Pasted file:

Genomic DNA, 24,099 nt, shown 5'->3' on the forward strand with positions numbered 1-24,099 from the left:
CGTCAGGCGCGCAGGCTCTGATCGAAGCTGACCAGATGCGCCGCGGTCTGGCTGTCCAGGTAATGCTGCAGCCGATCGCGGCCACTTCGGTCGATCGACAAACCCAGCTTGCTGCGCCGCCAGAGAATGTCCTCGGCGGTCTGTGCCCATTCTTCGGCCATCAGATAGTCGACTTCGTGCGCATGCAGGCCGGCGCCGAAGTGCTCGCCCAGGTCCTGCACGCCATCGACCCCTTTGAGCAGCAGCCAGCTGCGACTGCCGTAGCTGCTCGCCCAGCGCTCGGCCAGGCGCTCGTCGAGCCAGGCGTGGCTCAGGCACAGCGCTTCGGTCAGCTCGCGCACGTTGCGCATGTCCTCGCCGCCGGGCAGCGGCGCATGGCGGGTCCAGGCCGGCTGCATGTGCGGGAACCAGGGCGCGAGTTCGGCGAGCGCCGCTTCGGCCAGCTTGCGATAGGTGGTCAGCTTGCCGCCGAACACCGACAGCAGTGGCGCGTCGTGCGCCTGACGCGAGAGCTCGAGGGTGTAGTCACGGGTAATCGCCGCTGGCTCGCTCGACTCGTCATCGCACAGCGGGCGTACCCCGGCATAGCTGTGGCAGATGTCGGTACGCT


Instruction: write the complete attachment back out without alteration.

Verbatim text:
Genomic DNA, 24,099 nt, shown 5'->3' on the forward strand with positions numbered 1-24,099 from the left:
CGTCAGGCGCGCAGGCTCTGATCGAAGCTGACCAGATGCGCCGCGGTCTGGCTGTCCAGGTAATGCTGCAGCCGATCGCGGCCACTTCGGTCGATCGACAAACCCAGCTTGCTGCGCCGCCAGAGAATGTCCTCGGCGGTCTGTGCCCATTCTTCGGCCATCAGATAGTCGACTTCGTGCGCATGCAGGCCGGCGCCGAAGTGCTCGCCCAGGTCCTGCACGCCATCGACCCCTTTGAGCAGCAGCCAGCTGCGACTGCCGTAGCTGCTCGCCCAGCGCTCGGCCAGGCGCTCGTCGAGCCAGGCGTGGCTCAGGCACAGCGCTTCGGTCAGCTCGCGCACGTTGCGCATGTCCTCGCCGCCGGGCAGCGGCGCATGGCGGGTCCAGGCCGGCTGCATGTGCGGGAACCAGGGCGCGAGTTCGGCGAGCGCCGCTTCGGCCAGCTTGCGATAGGTGGTCAGCTTGCCGCCGAACACCGACAGCAGTGGCGCGTCGTGCGCCTGACGCGAGAGCTCGAGGGTGTAGTCACGGGTAATCGCCGCTGGCTCGCTCGACTCGTCATCGCACAGCGGGCGTACCCCGGCATAGCTGTGGCAGATGTCGGTACGCT